Ana Reyes's mother told her she'd be disappointed if Ana didn't use her education to help others.
Luckily for Reyes—not to mention the numerous people she has helped through pro bono work at Williams and Connolly, her law firm in Washington, D.C.—disappointing her mother is not a concern. In fact, Reyes' efforts to help others, specifically people seeking asylum in the United States, have garnered approval well beyond the family circle.
In 2011, the Uruguay native was named to the Minority 40 under 40 list by the National Law Journal not only for building a successful international litigation practice, but also for her tireless work helping asylum seekers. Prior to that, her work received recognition for distinction from the Washington Lawyers' Committee for Civil Rights (2004 and 2008) and the Center for Gender and Refugee Studies (2009). And she was featured in the Legal Times special section "Champions, Visionaries and Pioneers" for her pro bono efforts and advocacy for asylum applicants.
In 2008 a case came up involving three women from Guinea who were seeking to remain in the United States after having been subjected to female genital mutilation in their home country. The law says in order to gain asylum, the person must show that he or she has been persecuted or will be persecuted, and to deny it, the government must show that there has been a change in circumstances that would prevent future persecution. The case against the women stated that having already been subjected to female genital mutilation, the women could not undergo it again.
Reyes and her firm were approached by the Center for Gender and Refugee Studies to argue against that notion, so they spent almost 500 hours drafting a brief. Reyes argued the case before the U.S. Court of Appeals for the Second Circuit, which included the Hon. Sonia Sotomayor, who now sits on the U.S. Supreme Court.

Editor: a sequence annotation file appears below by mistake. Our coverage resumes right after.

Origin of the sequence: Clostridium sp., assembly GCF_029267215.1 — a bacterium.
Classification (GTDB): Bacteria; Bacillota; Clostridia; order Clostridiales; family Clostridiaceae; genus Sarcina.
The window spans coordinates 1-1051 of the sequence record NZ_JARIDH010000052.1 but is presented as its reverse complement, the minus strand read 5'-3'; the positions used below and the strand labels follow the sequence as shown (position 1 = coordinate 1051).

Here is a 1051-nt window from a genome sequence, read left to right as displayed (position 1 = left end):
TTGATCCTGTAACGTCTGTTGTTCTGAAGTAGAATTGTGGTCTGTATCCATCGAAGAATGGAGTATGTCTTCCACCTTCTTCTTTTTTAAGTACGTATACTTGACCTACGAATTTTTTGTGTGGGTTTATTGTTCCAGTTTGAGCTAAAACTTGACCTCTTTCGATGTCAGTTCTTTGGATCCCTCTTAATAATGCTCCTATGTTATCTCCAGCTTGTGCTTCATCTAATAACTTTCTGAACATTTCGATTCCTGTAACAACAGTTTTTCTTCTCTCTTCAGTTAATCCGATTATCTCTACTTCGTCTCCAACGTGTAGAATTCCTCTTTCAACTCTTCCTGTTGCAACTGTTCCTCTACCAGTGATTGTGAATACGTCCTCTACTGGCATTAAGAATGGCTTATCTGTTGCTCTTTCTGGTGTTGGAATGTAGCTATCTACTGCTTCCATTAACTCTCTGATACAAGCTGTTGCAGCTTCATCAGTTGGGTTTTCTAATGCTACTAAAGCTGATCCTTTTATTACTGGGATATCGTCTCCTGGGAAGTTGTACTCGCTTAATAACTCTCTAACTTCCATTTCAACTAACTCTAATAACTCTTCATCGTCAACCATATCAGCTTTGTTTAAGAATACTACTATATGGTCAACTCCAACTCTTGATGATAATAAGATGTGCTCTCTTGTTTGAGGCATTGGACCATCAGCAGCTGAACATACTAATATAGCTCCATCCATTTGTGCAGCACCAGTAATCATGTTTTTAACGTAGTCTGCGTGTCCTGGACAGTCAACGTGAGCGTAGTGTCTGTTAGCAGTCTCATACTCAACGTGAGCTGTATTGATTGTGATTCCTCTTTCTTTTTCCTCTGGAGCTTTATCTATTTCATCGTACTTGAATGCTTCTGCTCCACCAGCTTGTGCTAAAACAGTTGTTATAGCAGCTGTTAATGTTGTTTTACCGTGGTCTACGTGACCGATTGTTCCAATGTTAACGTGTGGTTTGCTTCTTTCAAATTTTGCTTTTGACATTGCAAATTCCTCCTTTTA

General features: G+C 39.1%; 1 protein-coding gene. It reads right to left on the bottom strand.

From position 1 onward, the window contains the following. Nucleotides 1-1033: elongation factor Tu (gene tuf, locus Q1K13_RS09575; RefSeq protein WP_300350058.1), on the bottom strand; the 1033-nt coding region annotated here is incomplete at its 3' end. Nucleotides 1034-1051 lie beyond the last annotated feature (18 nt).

"Our argument to the court was that it doesn't make any sense that the act of persecution itself is a changed circumstance," Reyes said. "It doesn't make any legal sense, and it doesn't make any logical sense. Female genital mutilation is just one example of overall persecution against women, and depending on the type of FGM they had, it could happen again. So we argued it and were very successful."
The ruling was made to let the women stay in the U.S., and precedent was set for future cases like these.
As with her commitment to helping others, Reyes' commitment to Transylvania, where she was a political science major, remains strong as well. During spring break 2011, Reyes met with a group of Transylvania students who were in Washington, D.C., doing volunteer service projects as part of Alternative Spring Break—a project that began when she was at Transylvania and a sign, she says, that the university's commitment to community service continues.
"I cannot say enough about Transylvania," she said. "I think the level of interaction at a school like Transylvania, with the quality of professors and the small class size—you can't match it anywhere."
Transylvania University admits students regardless of age, race, color, ethnicity, religion, gender, sexual orientation, disability, veteran status, national origin, or any other classification protected by federal or state law or local ordinance.